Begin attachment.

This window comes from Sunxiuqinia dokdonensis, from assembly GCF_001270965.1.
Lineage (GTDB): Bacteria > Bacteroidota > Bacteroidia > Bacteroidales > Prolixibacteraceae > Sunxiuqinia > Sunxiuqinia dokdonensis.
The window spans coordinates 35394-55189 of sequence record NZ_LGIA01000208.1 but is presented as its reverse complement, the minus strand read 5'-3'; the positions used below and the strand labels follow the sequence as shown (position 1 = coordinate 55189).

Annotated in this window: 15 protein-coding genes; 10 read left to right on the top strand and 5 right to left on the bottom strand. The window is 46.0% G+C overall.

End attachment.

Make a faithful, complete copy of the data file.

This window comes from Sunxiuqinia dokdonensis, from assembly GCF_001270965.1.
Lineage (GTDB): Bacteria > Bacteroidota > Bacteroidia > Bacteroidales > Prolixibacteraceae > Sunxiuqinia > Sunxiuqinia dokdonensis.
The window spans coordinates 35394-55189 of sequence record NZ_LGIA01000208.1 but is presented as its reverse complement, the minus strand read 5'-3'; the positions used below and the strand labels follow the sequence as shown (position 1 = coordinate 55189).

Annotated in this window: 15 protein-coding genes; 10 read left to right on the top strand and 5 right to left on the bottom strand. The window is 46.0% G+C overall.